Inability to recognize power failures in NPWT devices may have caused wound complications
Power loss of negative pressure device may cause treatment failure and infections.
Failure to maintain power or recognize impending power failure with negative pressure wound therapy vacuum-assisted closure systems have resulted in trauma patients developing a variety of complications, from lost grafts, to unplanned surgeries and infections, according to findings of a retrospective investigation published in the Journal of Orthopedic Trauma.
First study author Cory Collinge, MD, told Orthopedics Today, It is typically a failure of staff to recognize that the device is unplugged and the subsequent expiration of power from the unit results in a shutdown of the machine and negative pressure therapy, that caused these problems. The most important thing coming out of this paper is this can happen, to be aware of the problem, and avoid unnecessary unplugging of the machine or leaving the machine unplugged for any period of time.
Collinge and colleagues studied 123 consecutive patients who underwent negative pressure wound therapy (NPWT) at two neighboring trauma centers between May 2008 and November 2008 to determine the number of vacuum-assisted closure systems (Kinetic Concepts Inc; San Antonio) that were powering off, the reasons for the power failures and the consequences of interrupted treatment. They examined patients, their injuries and treatment methods, and analyzed perioperative clinical outcomes. They also focused on wound complications such as infection, graft loss and unscheduled surgery, according to the study.
The devices powered off in 12 patients or 10% of cases. At the time of the power failures, We had no idea how long [the devices] had been powered off, Collinge said. We took them to surgery or intervened in some way to try to clean the wound and minimize the risk of infection.
In 11 patients, researchers re-applied the device after detecting a problem, with patients undergoing debridement due to the failure as early as 6 hours before the procedures were regularly scheduled. Nine of those patients required unplanned surgery. The NPWT failed in seven of the 12 patients, and they subsequently developed complications. Five patients with failed NPWT developed deep infections, and two patients lost their grafts because the therapy failed.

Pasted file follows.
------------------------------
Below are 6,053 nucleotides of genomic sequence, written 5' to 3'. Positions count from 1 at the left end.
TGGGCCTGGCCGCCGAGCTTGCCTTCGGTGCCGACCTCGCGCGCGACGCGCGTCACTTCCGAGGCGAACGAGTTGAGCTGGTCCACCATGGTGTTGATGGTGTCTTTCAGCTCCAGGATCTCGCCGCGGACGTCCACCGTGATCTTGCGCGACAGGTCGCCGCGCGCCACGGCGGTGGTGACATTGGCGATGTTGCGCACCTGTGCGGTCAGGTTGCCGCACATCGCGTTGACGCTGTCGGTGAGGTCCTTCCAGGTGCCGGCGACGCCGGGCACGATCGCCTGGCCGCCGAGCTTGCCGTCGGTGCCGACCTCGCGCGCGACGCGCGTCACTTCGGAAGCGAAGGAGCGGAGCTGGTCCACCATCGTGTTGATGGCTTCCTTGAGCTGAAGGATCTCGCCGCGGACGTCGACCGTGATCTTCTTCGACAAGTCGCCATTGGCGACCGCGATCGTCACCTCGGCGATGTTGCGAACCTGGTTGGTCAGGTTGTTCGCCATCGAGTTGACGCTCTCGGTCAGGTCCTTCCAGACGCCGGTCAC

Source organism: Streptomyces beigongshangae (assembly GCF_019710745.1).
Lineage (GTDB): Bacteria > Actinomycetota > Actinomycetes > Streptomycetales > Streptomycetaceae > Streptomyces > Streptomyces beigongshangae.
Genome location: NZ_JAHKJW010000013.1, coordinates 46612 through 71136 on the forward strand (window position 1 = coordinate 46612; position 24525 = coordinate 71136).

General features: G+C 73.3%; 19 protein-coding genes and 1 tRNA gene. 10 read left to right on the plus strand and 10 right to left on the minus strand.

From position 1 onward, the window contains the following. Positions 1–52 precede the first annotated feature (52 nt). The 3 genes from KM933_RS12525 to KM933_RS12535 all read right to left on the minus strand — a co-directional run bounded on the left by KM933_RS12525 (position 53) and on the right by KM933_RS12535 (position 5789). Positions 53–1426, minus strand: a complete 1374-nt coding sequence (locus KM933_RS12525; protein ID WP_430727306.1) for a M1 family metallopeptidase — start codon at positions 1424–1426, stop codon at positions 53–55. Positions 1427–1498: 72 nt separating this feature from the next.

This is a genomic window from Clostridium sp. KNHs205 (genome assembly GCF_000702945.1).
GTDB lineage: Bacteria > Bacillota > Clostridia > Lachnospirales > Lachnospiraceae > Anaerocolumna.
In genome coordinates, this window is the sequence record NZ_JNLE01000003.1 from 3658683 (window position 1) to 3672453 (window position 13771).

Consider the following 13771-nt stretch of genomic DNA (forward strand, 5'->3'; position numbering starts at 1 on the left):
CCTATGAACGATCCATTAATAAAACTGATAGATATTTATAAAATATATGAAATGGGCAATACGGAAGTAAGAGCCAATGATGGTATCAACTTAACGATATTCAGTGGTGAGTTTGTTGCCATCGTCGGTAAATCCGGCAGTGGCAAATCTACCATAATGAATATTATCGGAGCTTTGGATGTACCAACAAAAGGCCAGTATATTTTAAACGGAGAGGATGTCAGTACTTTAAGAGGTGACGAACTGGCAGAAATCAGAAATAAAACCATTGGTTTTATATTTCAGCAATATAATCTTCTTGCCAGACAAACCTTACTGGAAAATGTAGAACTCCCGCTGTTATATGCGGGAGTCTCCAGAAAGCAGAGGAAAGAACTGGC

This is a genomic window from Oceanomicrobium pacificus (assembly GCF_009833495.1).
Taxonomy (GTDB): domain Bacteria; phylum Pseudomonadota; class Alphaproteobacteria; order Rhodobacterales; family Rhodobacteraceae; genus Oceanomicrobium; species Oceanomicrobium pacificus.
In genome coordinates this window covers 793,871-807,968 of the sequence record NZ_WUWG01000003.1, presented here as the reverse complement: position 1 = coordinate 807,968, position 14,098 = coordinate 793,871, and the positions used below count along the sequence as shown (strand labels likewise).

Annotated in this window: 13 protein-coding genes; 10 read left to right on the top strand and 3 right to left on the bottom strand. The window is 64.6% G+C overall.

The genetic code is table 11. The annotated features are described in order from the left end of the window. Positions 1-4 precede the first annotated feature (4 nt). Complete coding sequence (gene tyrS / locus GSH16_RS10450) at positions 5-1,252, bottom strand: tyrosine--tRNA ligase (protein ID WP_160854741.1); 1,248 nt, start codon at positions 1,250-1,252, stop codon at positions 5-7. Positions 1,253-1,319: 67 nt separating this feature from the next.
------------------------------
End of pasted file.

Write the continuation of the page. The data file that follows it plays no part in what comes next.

Collinge noted while the hospital staff are familiar with some battery-operated devices, like intravenous therapy lines, they were not as well educated about vacuum-assisted closure devices and apparently became confused as to whether the device was working. However, basic knowledge about these devices is increasing significantly, but not universally, he said.
Furthermore, despite an alarm on the NPWT machine, It is no louder than any other alarm in a hospital room or intensive care unit; and we are so deconditioned by alarms that lots of times they do not get enough attention, Collinge said.
We are big advocates of the machine. It does great things. A lot of legs and arms have been salvaged because of the invention of this machine, he said. This is just something people need to pay attention to and try to prevent from powering off, because when it does power off, there are significant consequences with infection risk. by Jeff Craven
- Collinge C, Reddix R. The incidence of wound complications related to negative pressure wound therapy power outage and interruption of treatment in orthopaedic trauma patients. J Orthop Trauma. 2011; 25:96-100.
- Cory Collinge, MD, can be reached at Orthopedic Specialty Associates, 800 5th Avenue, Suite 500, Fort Worth, TX; 817-878-5300; email: firstname.lastname@example.org.
- Disclosure: Collinge is a paid consultant to and received product development royalties from Biomet and Smith & Nephew. He receives product development royalties from Synthes and Advanced Orthopaedic Solutions.